Gas lease proposal: “You may already be a sucker!”
Alert readers will have already discovered several amusing things about this missive, which arrived unsolicited in this morning’s mail:
- Though purporting to be a lease proposal for Blair County in the subject line and first paragraph, it references the neighboring Cambria County in the “terms and conditions.” One might take this for a simple copy-and-paste error, except that the reference is specifically to the “initial bonus consideration” of $500.00 per acre. I’m not a lawyer, but it doesn’t take a whole lot of imagination to picture them saying, after one had already signed such a proposal in great anticipation of instant wealth (it would amount to over $300,000 for us), “Sorry, your land isn’t in Cambria County, so we don’t owe you anything!”
- “The royalty rate in the lease will be 1/8.” Uh, 1/8 of what, exactly? More weasel words designed to trap the unwary — or just extremely vague/sloppy language from people who do this for a living?
- It hardly takes any more time and ink to type “Carrizo” than CRZO, but the stock-ticker symbol is used throughout. Is this an attempt to garner respectability, to intimidate, or both?
- “CRZO’s activity in the area” could be harmed by the disclosure of the terms. Gee, I can’t imagine how!
- If not signed and returned by May 12, “the offer shall immediately become null and void.” OH NO, PAPPY, WE’RE SCREWED! QUICK, CALL ‘EM UP AND BEG FOR AN EXTENSION!
- Despite being dated May 5, the letter is actually postmarked 16 May 2008.
- The stamp cancelation text quotes John Adams: “Let us dare to read, think, speak, and write.” Yes, let’s.
The Google Finance page for Carrizo (linked above) makes note of their “acreage in shale plays in … the Marcellus in Pennsylvania/New York.” That is what’s at issue here: a deep deposit of natural gas that may be accessable from various parts of the Ridge-and-Valley geologic province, not just the Allegheny Plateau to our west and north where the shallower gas plays occur. As the New York Times put it last month:
A layer of rock here [in Pennsylvania] called the Marcellus Shale has been known for more than a century to contain gas, but it was generally not seen as economical to extract. Now, improved recovery technology, sharply higher natural gas prices and strong drilling results in a similar shale formation in north Texas are changing the calculus. A result is that a part of the country where energy supplies were long thought to be largely tapped out is suddenly ripe for gas prospecting. […]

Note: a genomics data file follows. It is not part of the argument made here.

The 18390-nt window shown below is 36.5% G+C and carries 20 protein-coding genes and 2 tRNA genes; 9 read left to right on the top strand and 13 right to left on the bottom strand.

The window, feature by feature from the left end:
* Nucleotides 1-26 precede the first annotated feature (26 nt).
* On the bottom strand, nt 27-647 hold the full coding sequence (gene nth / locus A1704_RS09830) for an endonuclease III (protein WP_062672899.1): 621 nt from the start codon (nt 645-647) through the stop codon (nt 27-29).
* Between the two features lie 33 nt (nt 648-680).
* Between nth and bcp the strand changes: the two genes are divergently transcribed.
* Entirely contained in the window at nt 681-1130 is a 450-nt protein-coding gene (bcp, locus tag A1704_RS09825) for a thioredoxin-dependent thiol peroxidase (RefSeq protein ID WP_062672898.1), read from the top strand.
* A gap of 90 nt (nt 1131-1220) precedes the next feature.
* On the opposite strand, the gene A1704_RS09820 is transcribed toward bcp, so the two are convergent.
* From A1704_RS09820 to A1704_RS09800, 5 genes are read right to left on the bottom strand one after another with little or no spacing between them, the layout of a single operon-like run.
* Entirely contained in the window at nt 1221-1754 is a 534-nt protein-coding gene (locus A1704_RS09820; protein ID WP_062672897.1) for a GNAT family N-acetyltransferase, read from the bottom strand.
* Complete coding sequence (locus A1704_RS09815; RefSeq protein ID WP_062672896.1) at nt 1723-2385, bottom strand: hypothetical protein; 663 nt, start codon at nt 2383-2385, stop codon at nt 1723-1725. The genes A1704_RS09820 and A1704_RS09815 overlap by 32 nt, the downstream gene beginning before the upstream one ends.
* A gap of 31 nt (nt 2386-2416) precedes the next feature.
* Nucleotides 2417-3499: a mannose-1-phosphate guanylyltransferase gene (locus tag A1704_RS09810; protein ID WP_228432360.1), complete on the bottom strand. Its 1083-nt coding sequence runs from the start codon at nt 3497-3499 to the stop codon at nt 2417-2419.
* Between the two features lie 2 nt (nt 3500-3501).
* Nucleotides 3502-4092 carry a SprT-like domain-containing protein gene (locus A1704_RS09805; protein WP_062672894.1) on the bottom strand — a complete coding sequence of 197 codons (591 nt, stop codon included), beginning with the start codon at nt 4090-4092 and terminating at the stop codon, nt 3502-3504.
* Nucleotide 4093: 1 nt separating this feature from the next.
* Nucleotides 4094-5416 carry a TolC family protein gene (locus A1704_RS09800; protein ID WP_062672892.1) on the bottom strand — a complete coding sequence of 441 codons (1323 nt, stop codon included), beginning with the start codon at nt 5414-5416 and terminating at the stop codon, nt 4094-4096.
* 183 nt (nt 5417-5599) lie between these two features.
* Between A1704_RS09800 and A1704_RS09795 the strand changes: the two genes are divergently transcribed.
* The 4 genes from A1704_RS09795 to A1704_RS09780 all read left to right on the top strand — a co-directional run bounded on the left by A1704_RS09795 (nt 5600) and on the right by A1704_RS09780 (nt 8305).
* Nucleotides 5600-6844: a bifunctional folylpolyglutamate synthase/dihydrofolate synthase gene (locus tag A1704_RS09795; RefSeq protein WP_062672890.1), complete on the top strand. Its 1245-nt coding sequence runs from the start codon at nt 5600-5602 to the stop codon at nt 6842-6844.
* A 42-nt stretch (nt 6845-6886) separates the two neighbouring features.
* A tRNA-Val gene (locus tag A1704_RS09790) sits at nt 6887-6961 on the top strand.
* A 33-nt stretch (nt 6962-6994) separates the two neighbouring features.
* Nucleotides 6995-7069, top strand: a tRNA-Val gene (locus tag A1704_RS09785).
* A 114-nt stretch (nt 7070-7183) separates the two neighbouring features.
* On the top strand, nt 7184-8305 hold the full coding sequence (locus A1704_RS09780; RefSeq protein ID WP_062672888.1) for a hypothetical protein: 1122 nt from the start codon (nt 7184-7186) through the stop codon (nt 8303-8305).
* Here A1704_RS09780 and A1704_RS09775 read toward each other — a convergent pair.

Natural gas in the Marcellus and other shale formations is sometimes found as deep as 9,000 feet below the ground, a geological and engineering challenge not to be underestimated. The shales are sedimentary rock deposits formed from the mud of shallow seas several hundred million years ago. Gas can be found trapped within shale deposits, although it is too early to know exactly how much gas will be retrievable.
The Times article refers to the rush to sign leases as a feeding frenzy, and from what we hear, that’s not too far off the mark. Reportedly, some folks in Sinking Valley have already signed leases offering as little as $5.00 per acre! Other offers have gone as high as $600 per acre.
It probably goes without saying that we will never sign away any subsurface rights here on our property. In addition to very real concerns about groundwater contamination (Marcellus shale contains uranium), the main problem with gas drilling is habitat fragmentation. The Pennsylvania Department of Conservation and Natural Resources recently caved to pressure and opened up 75,000 acres of state forest land to gas drilling, reversing an earlier ban. Their claim is that the greater spacing between wells will lead to less forest fragmentation than would be the case with ordinary, shallow-well drilling, but environmentalists such as the Allegheny Defense Project’s Ryan Talbott, quoted in the linked article, respond that since the pads will be much larger, the difference is neglible. And it’s hard to see how more widely spaced clearings would reduce the number of roads and pipeline right-of-ways very much. Such linear corridors are the worst for spreading invasive plant species and giving access to nest predators on interior forest-dwelling birds, not to mention all-terrain vehicles (maybe that’s what the DCNR spokesflack meant by “other forest uses”).
Many interior forest species are already in steep decline, and it simply isn’t worth endangering them for what might be, at most, the equivalent of two years of total U.S. consumption if every recoverable cubic foot were exploited. We’re appalled that the official stewards of our state wildlands would consider trashing them to feed America’s fossil fuel addiction.
Well, people with dollar signs in their eyes are rarely given to honest discourse, be they state officials or “independent petroleum landmen.” But one thing is certain: geology-speak is really, really cool.
Bedding in the Marcellus is moderately well developed and fissile. Its upper reaches are marked by anoxic dark shales which indicate the Kačák Event, a late Eifelian stage marine anoxic event also associated with an extinction event. […]
The black and gray shales of the Hamilton Group mark the first terrigenous sediments deposited by the erosion of the Acadian Mountains. These sediments were deposited in the Acadian foredeep basin early in the Acadian orogeny, as part of a deep water sequence that continued to form the overlying Brallier Formation and Harrell Formation. The Marcellus Shale was formed from the very first sediments deposited in this very deep, sediment starved, anoxic trough. The dark shale is composed of flysch, a fine mud deposited in the deep water, burying the underlying Onondoga limestone beds.
It would be nice if the Kačák Event were the last extinction to be associated with these deposits.